Takin’ it to the (over-salted) streets: City Hall rally will demand sidewalk plowing parity
Ever since the Great Chicago Blizzard of 1979, when Mayor Michael Bilandic failed to adequately respond to the massive snowstorm, and lost reelection as a result, city officials have been fairly obsessed with keeping the transportation system functioning – for drivers that is. Streets and Sanitation has been known to salt the mixed-traffic lanes of main streets for motorists if there’s even a rumor of precipitation. But sidewalks, bus shelters, and bikeways are often clogged with the white stuff, making it especially difficult to get around town without a car, particularly for people with disabilities, seniors, and families with small children.
Fortunately there’s a growing movement to address this unfair situation, which often leaves vulnerable Chicagoans trapped in their homes after major weather events. This Wednesday, November 2, the disability rights group Access Living, the transportation advocacy organization Better Streets Chicago, and other supporters will hold a #PlowTheSidewalks rally to demand citywide municipal snow and ice clearance of walkways, bikeways, and transit facilities. The demonstration will take place at 9 a.m. on the first floor of City Hall, 121 N. La Salle St. All attendees are encouraged to bring signs voicing support for the taking the safety and convenience of people who get around by wheelchair, on foot, bike, and bus as seriously as that of car drivers.
“Even when enforced, the city of Chicago’s current policy of leaving sidewalk snow and ice removal up to the adjacent property owner does not work – and fines don’t shovel sidewalks,” the event organizers said in a statement. “One block might get cleared, but the next is left covered in snow and ice. Mounds of snow get piled up at bus stops. Crosswalks get plowed in by the city, and city departments just point fingers. Failure to clear sidewalks of snow and ice traps people who use wheelchairs, walkers or canes. It impedes parents with strollers. It makes accessing public transit difficult to impossible. And it leaves everyone at risk of slipping and falling.”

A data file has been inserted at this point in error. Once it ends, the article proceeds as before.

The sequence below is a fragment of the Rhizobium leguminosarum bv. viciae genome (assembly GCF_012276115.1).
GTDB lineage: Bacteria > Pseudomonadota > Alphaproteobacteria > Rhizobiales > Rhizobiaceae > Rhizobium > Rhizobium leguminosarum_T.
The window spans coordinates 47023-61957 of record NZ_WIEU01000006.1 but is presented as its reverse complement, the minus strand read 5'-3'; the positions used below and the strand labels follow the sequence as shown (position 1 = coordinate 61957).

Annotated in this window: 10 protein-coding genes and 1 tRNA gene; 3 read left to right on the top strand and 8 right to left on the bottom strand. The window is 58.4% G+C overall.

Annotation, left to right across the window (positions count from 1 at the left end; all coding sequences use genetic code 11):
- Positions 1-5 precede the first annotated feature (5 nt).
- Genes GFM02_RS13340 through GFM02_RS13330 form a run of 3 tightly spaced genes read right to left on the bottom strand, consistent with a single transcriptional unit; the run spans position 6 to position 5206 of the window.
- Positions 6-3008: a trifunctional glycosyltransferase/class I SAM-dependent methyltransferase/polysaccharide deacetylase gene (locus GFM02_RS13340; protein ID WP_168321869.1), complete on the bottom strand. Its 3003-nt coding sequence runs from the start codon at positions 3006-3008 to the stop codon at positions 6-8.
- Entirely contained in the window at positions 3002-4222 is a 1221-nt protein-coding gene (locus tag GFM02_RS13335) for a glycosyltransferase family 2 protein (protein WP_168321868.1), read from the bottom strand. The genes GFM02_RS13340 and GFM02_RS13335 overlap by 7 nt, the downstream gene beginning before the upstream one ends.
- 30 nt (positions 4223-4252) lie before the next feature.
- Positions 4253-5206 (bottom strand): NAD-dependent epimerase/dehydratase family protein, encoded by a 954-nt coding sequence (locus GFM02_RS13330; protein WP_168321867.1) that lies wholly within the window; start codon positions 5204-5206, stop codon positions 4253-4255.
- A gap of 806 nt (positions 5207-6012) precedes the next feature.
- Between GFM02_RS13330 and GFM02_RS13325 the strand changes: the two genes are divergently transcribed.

As detailed on the Access Living website, the advocates are proposing a $750,000 pilot project that would include six roughly 2.5-square-mile districts, including both main streets and residential roadways. They identified 15 potential pilot zones, show in the map below. Each district may include parts of multiple wards.
As it stands, the owners of adjacent properties are responsible for removing snow and ice from sidewalks, as detailed in the Municipal Code of Chicago (4-4-310 and 10-8-180): “A property owner, lessee, tenant, or other relevant person is responsible for removing snow and ice from any sidewalk abutting such [property], and any sidewalk ramps intersecting such sidewalks.”
But even if all property owners who were able to do so did the right thing by keeping their sidewalks clear, there would be gaps in coverage, including
- Curb cuts
- Bus shelters
- Highway underpasses and viaducts
- Industrial sites
- Sick, injured, or elderly property owners
- Vacant buildings or lots
The #PlowTheSidewalks proponents note that municipal sidewalk clearance is already a thing after heavy snowfalls in Chicagoland suburbs like Wilmette and Forest Park, as well as other U.S. cities like Rochester and Syracuse, New York; Minneapolis; and Holland, Michigan, as well as large Canadian metropolises like Toronto and Montreal.
Chicago, Bike Grid Now is leading Bike Bus group rides to the rally from Pilsen, Logan Square, and Lakeview.
The Plow the Sidewalks proposal is endorsed by the following politicians and advocacy organizations.
City Council members
- Ald. Daniel La Spata (1st Ward)
- Ald. Jeanette Taylor (20th Ward)
- Ald. Michael Rodriguez (22nd Ward)
- Ald. Byron Sigcho-Lopez (25th Ward)
- Ald. Rossana Rodriguez (33rd Ward)
- Ald. Carlos Ramirez-Rosa (35th Ward)
- Ald. Gilbert Villegas (36th Ward)
- Ald. Andre Vasquez (40th Ward)
- Ald. Matt Martin (47th Ward)
- Ald. Maria Hadden (49th Ward)
- Active Transportation Alliance
- AARP – Illinois
- Chicago, Bike Grid Now!
- Chicago Family Biking
- Chicago Jobs with Justice
- Commuters Take Action
- Independent Drivers Guild of Illinois
- Metropolitan Planning Council